Streamline - Spring 2015 - (Page 13)
Flushing Away the Ebola Threat
BY DONNA LAWSON, WASTEWATER OPERATIONS SPECIALIST
AS THE SAYING GOES, "it all rolls downhill" and everything put down the drain ends up at the sewer plant. Bacteria, viruses
and other disease causing agents have been winding up at the local wastewater treatment plant since wastewater treatment plants
have existed. That is what treatment plants are all about, using microscopic organisms to break down organic matter (think
household waste, oil and grease, ammonia, etc.) to harmless solids and disease free discharge water.
As wastewater leaves homes and
businesses it is collected and sent to the
wastewater treatment plant. This is done
mainly through the use of collection
lines and pump stations. Once it enters
the treatment plant, the waste stream
is subject to solids separation, biological treatment and then disinfection. At
any point in this process, a wastewater
operator is subject to contagion from
any number of possible disease causing
organisms. So what is different about
the Ebola virus that would warrant a
change in protocol?
For starters, the Ebola virus disease
has nearly a 90 percent fatality rate. The
virus (one of five types) was first identified in 1976 near the Ebola River in what
is now the Democratic Republic of the
Congo. Since then, sporadic outbreaks
have occurred mainly in the western part
of Africa. The recent outbreak during
the summer and fall of 2014 is the worst
in history, causing nearly 9,000 deaths.
The World Health Organization's chief,
Margaret Chan, admitted that the UN
agency had been caught napping; "Never
again should the world be caught by surprise, unprepared". A resolution was
adopted at the end of the World Health
Fair in Geneva (January 25th, 2015) to
create a contingency fund of $100 million as "a good starting point". Other
goals resulting from the summit include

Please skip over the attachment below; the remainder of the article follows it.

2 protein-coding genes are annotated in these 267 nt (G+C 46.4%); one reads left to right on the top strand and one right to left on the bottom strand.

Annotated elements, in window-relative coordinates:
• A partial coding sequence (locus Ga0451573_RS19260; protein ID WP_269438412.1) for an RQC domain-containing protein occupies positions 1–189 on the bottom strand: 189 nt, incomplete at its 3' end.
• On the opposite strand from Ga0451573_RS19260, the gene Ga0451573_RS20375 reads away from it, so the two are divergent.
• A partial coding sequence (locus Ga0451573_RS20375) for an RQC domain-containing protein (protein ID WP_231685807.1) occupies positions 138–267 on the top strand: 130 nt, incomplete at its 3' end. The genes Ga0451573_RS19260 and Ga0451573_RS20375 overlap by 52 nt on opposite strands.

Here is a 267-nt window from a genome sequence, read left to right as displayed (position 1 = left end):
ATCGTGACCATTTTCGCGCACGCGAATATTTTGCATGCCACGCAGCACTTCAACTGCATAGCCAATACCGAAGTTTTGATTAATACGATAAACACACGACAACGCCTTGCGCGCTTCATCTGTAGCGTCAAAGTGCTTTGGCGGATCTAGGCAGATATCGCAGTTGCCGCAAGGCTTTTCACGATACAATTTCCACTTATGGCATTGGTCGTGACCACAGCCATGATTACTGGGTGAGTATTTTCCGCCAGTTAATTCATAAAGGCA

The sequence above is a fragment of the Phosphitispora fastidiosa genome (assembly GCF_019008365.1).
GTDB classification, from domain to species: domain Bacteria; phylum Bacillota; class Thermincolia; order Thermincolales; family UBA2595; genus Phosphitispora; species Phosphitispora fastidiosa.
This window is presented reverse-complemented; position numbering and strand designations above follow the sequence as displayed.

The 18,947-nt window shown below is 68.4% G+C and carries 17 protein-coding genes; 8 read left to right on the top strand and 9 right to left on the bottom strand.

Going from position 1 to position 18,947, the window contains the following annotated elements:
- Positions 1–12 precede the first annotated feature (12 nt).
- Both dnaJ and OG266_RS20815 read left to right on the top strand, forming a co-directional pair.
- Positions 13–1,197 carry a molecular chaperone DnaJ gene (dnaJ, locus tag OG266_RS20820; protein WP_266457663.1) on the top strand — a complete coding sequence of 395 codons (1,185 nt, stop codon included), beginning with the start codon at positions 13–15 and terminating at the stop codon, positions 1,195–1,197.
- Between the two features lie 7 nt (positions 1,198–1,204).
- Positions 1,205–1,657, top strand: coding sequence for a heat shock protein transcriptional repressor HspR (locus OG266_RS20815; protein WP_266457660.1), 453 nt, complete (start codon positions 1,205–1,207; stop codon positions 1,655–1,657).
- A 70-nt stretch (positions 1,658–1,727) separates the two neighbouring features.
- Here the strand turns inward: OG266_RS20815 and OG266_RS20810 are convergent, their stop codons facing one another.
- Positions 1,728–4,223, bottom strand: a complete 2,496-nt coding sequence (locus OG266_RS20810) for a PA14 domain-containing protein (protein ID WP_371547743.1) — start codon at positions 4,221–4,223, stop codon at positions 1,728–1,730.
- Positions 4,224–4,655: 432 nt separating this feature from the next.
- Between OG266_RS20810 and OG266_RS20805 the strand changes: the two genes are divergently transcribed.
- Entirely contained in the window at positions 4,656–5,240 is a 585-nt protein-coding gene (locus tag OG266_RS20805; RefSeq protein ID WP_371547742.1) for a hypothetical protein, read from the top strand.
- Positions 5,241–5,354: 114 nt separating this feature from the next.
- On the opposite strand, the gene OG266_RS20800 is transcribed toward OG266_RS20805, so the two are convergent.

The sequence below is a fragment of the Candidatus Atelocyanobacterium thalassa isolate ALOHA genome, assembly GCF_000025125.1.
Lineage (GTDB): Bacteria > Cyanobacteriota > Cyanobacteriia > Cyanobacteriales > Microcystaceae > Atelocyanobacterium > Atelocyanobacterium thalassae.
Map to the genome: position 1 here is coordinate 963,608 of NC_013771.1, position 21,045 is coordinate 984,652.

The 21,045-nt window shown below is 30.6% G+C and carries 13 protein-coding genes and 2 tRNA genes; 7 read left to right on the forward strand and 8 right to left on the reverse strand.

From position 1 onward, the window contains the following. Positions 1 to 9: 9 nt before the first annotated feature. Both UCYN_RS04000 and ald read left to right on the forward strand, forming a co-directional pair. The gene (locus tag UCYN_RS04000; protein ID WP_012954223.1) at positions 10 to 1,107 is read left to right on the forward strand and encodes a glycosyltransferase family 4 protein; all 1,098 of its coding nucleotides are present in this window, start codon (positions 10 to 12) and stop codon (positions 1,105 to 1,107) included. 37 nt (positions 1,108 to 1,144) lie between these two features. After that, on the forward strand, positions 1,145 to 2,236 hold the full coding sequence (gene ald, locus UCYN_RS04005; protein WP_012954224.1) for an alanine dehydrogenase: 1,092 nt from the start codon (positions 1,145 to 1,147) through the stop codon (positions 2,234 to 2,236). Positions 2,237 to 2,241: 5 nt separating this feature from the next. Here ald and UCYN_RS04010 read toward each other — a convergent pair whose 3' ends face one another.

faster recruitment, deployment of frontline workers in future emergencies, and
the development of safe, effective and
affordable vaccines and treatments.
Ebola virus disease (EVD) is a disease
of humans and other primates caused by
the Ebola viruses. Fruit bats are thought
to be the normal carrier in nature and
are probably introduced into the population by handling and consuming raw
or impartially cooked bats or other
infected animals. The virus spreads by
direct contact with body fluids, such as
blood, spit, semen, breast milk, sweat,
or feces. The virus is not known to be
spread through airborne contagion such
as the flu or cold virus.
Once contracted, signs and symptoms
normally start from two days to three
weeks with flu like symptoms of fever,
sore throat, muscle pain, and headaches.
The second set of symptoms include
vomiting, diarrhea and rash (large blisters), coupled with a decreased kidney
and liver function. Internal and external bleeding may also follow with death
caused by extreme loss of body fluids.
An individual is infectious with the onset
of symptoms and remains so after death
until cremation or burial or until the
virus is cleared from the body. There is
no set treatment for Ebola, though new
trial drugs are being developed.
What does the Ebola virus have to do
with wastewater operators in Virginia?
The answer varies according to the
CDC depending on where contact with
contaminated waste might occur. That
being said, the overall risk of contracting
Ebola in the United States is very low
since only two individuals have entered
the country during the recent outbreak.
On Nov. 20, 2014, the CDC released
an "Interim Guidance for Managers and
Workers Handling Untreated Sewage
from Suspected or Confirmed Individuals
with Ebola in the U.S." and a supplemental of Frequently Asked Questions. The
Guidance document covers key points,
people who are most likely to come in
contact with untreated Ebola waste, how
it is transmitted and recommendations for
PPE and basic hygiene practices.
The good news is that the Ebola virus
is more fragile than other enteric viruses
such as diarrheal disease or hepatitis and
is more susceptible to environmental
stresses and chemical germicides (chlorine) than non-enveloped viruses, such
as hepatitis A, poliovirus and norovirus.
In other words, once the virus is outside
of a living host its chances for survival
before reaching another host is slim. The
sewage workers most at risk in the event
Table of Contents for the Digital Edition of Streamline - Spring 2015
From the President: Power Failure
From the Executive Director: Highlights from 2014
The Sustainability Managed Utility
Communication… Say What?
Flushing Away the Ebola Threat
Hazard Communication Standards – Guidelines for OSHA Compliance
State Water Control Board Approves Controversial Permit
VRWA Said Goodbye to Past Executive Director
USDA Rural Development
The RATES Program
Adequate Rates versus Affordability
Debt Refinancing: An Alternate Source of Capital
How the Cloud is Revolutionizing the Future of Water Utility Management
Southern Corrosion Supports Victory Junction
Throwing My Loop: Call Me Anytime
Do You Know What Your VRWA Benefits Are?
Board of Directors
Index to Advertisers/ Ad.com
Streamline - Spring 2015